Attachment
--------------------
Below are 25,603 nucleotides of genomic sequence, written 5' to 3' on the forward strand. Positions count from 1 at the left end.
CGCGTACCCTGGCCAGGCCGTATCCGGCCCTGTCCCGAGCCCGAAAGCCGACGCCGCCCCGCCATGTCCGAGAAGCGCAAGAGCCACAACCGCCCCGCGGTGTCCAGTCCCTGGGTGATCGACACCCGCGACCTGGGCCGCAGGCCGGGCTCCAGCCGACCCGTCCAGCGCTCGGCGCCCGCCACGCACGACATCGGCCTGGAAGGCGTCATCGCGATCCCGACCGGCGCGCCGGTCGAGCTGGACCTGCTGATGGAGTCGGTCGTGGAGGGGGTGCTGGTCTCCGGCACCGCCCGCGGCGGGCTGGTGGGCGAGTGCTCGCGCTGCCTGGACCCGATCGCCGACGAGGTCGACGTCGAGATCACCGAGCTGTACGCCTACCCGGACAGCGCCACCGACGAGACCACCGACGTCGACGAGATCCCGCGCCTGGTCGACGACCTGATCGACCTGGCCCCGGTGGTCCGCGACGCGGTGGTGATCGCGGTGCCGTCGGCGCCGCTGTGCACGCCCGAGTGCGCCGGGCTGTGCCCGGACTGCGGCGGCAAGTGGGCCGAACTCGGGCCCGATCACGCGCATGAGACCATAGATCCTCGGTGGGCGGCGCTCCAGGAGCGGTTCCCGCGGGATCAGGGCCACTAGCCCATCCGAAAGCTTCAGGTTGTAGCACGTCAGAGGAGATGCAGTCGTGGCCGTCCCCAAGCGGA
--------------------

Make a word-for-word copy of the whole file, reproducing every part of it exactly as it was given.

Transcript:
Below are 25,603 nucleotides of genomic sequence, written 5' to 3' on the forward strand. Positions count from 1 at the left end.
CGCGTACCCTGGCCAGGCCGTATCCGGCCCTGTCCCGAGCCCGAAAGCCGACGCCGCCCCGCCATGTCCGAGAAGCGCAAGAGCCACAACCGCCCCGCGGTGTCCAGTCCCTGGGTGATCGACACCCGCGACCTGGGCCGCAGGCCGGGCTCCAGCCGACCCGTCCAGCGCTCGGCGCCCGCCACGCACGACATCGGCCTGGAAGGCGTCATCGCGATCCCGACCGGCGCGCCGGTCGAGCTGGACCTGCTGATGGAGTCGGTCGTGGAGGGGGTGCTGGTCTCCGGCACCGCCCGCGGCGGGCTGGTGGGCGAGTGCTCGCGCTGCCTGGACCCGATCGCCGACGAGGTCGACGTCGAGATCACCGAGCTGTACGCCTACCCGGACAGCGCCACCGACGAGACCACCGACGTCGACGAGATCCCGCGCCTGGTCGACGACCTGATCGACCTGGCCCCGGTGGTCCGCGACGCGGTGGTGATCGCGGTGCCGTCGGCGCCGCTGTGCACGCCCGAGTGCGCCGGGCTGTGCCCGGACTGCGGCGGCAAGTGGGCCGAACTCGGGCCCGATCACGCGCATGAGACCATAGATCCTCGGTGGGCGGCGCTCCAGGAGCGGTTCCCGCGGGATCAGGGCCACTAGCCCATCCGAAAGCTTCAGGTTGTAGCACGTCAGAGGAGATGCAGTCGTGGCCGTCCCCAAGCGGA